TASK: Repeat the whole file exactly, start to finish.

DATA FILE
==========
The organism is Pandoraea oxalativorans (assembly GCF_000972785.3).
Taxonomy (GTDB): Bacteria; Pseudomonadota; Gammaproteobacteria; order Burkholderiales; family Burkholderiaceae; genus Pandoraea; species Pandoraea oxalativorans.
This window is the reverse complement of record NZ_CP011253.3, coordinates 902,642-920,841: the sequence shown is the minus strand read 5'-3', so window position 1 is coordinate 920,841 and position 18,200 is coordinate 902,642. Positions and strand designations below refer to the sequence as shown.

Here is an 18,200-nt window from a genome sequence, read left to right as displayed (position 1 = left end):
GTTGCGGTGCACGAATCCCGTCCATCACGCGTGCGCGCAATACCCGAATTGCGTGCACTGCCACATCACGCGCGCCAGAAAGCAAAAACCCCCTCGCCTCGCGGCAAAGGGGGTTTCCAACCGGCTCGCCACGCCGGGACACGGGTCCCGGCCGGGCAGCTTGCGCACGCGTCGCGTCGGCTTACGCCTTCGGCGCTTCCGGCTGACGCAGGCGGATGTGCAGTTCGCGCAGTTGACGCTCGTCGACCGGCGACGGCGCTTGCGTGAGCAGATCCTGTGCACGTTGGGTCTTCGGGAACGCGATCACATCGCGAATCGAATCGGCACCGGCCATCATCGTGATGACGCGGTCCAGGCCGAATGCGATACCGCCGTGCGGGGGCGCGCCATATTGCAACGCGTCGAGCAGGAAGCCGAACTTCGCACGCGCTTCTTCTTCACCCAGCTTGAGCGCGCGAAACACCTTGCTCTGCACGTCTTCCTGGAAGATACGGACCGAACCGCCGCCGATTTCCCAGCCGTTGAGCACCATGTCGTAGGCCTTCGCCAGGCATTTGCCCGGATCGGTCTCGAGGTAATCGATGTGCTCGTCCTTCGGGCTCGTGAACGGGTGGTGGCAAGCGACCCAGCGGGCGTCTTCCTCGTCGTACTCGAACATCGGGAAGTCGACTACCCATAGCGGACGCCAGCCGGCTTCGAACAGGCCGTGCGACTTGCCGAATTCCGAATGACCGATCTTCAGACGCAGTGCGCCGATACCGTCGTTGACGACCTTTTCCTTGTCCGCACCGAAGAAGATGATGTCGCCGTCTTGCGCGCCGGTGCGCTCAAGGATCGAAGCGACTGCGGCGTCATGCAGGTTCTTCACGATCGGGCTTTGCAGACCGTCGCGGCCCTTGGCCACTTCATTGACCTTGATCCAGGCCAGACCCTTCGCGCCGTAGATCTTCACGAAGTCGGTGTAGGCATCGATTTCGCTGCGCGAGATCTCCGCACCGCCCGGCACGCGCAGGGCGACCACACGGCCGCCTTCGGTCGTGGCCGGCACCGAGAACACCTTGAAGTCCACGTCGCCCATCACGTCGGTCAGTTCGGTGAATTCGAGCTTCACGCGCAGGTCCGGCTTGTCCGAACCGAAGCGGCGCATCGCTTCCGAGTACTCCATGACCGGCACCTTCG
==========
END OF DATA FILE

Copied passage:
The organism is Pandoraea oxalativorans (assembly GCF_000972785.3).
Taxonomy (GTDB): Bacteria; Pseudomonadota; Gammaproteobacteria; order Burkholderiales; family Burkholderiaceae; genus Pandoraea; species Pandoraea oxalativorans.
This window is the reverse complement of record NZ_CP011253.3, coordinates 902,642-920,841: the sequence shown is the minus strand read 5'-3', so window position 1 is coordinate 920,841 and position 18,200 is coordinate 902,642. Positions and strand designations below refer to the sequence as shown.

Here is an 18,200-nt window from a genome sequence, read left to right as displayed (position 1 = left end):
GTTGCGGTGCACGAATCCCGTCCATCACGCGTGCGCGCAATACCCGAATTGCGTGCACTGCCACATCACGCGCGCCAGAAAGCAAAAACCCCCTCGCCTCGCGGCAAAGGGGGTTTCCAACCGGCTCGCCACGCCGGGACACGGGTCCCGGCCGGGCAGCTTGCGCACGCGTCGCGTCGGCTTACGCCTTCGGCGCTTCCGGCTGACGCAGGCGGATGTGCAGTTCGCGCAGTTGACGCTCGTCGACCGGCGACGGCGCTTGCGTGAGCAGATCCTGTGCACGTTGGGTCTTCGGGAACGCGATCACATCGCGAATCGAATCGGCACCGGCCATCATCGTGATGACGCGGTCCAGGCCGAATGCGATACCGCCGTGCGGGGGCGCGCCATATTGCAACGCGTCGAGCAGGAAGCCGAACTTCGCACGCGCTTCTTCTTCACCCAGCTTGAGCGCGCGAAACACCTTGCTCTGCACGTCTTCCTGGAAGATACGGACCGAACCGCCGCCGATTTCCCAGCCGTTGAGCACCATGTCGTAGGCCTTCGCCAGGCATTTGCCCGGATCGGTCTCGAGGTAATCGATGTGCTCGTCCTTCGGGCTCGTGAACGGGTGGTGGCAAGCGACCCAGCGGGCGTCTTCCTCGTCGTACTCGAACATCGGGAAGTCGACTACCCATAGCGGACGCCAGCCGGCTTCGAACAGGCCGTGCGACTTGCCGAATTCCGAATGACCGATCTTCAGACGCAGTGCGCCGATACCGTCGTTGACGACCTTTTCCTTGTCCGCACCGAAGAAGATGATGTCGCCGTCTTGCGCGCCGGTGCGCTCAAGGATCGAAGCGACTGCGGCGTCATGCAGGTTCTTCACGATCGGGCTTTGCAGACCGTCGCGGCCCTTGGCCACTTCATTGACCTTGATCCAGGCCAGACCCTTCGCGCCGTAGATCTTCACGAAGTCGGTGTAGGCATCGATTTCGCTGCGCGAGATCTCCGCACCGCCCGGCACGCGCAGGGCGACCACACGGCCGCCTTCGGTCGTGGCCGGCACCGAGAACACCTTGAAGTCCACGTCGCCCATCACGTCGGTCAGTTCGGTGAATTCGAGCTTCACGCGCAGGTCCGGCTTGTCCGAACCGAAGCGGCGCATCGCTTCCGAGTACTCCATGACCGGCACCTTCG